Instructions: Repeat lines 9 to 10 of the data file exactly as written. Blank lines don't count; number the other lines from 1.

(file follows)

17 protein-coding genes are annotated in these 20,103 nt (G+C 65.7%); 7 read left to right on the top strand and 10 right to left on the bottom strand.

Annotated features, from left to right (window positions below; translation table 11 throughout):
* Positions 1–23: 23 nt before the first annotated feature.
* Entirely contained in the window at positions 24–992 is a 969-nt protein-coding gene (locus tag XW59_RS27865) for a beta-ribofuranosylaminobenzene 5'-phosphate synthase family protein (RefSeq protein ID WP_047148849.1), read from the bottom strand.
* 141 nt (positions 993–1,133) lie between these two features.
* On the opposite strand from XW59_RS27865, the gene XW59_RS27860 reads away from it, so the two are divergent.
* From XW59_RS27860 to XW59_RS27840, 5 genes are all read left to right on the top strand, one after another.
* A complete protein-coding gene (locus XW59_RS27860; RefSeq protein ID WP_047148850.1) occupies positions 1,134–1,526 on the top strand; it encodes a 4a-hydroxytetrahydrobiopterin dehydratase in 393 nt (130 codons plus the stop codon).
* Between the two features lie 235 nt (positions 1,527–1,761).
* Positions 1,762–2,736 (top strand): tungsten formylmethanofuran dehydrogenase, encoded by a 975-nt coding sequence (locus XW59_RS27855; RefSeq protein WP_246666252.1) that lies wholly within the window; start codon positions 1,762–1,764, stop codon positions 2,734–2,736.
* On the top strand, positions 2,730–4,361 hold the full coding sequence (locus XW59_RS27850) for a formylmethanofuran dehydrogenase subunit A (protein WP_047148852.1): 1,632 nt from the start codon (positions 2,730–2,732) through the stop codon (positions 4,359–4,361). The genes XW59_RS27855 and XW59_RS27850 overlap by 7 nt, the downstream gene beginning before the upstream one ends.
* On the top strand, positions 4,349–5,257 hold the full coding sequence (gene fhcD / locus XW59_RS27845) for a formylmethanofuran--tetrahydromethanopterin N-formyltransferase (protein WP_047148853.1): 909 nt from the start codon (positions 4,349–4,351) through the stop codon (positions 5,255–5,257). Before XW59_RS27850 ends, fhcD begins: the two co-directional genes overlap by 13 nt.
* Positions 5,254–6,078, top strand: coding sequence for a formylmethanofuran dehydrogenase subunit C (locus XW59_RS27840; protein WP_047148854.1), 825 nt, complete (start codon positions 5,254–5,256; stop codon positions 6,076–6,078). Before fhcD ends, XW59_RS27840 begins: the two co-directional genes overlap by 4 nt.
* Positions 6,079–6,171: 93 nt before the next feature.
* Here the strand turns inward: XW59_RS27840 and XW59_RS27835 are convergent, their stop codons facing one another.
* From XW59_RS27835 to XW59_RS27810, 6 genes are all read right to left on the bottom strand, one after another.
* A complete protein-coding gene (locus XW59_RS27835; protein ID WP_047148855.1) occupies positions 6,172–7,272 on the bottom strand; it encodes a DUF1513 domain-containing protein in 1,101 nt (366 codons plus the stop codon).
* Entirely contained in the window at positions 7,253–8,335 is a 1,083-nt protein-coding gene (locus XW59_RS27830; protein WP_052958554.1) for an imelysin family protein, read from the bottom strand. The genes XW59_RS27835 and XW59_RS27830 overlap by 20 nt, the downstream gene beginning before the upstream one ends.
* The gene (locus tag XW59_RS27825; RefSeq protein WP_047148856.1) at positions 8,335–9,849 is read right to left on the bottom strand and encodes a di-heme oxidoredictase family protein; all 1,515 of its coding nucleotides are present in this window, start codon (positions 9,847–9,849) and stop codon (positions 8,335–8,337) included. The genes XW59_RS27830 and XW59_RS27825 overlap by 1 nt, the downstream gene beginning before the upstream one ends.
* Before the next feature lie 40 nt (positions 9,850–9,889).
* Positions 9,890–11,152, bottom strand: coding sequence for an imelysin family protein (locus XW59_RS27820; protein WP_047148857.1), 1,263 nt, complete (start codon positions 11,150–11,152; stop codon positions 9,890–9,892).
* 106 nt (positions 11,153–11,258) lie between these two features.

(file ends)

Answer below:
* Between the two features lie 235 nt (positions 1,527–1,761).
* Positions 1,762–2,736 (top strand): tungsten formylmethanofuran dehydrogenase, encoded by a 975-nt coding sequence (locus XW59_RS27855; RefSeq protein WP_246666252.1) that lies wholly within the window; start codon positions 1,762–1,764, stop codon positions 2,734–2,736.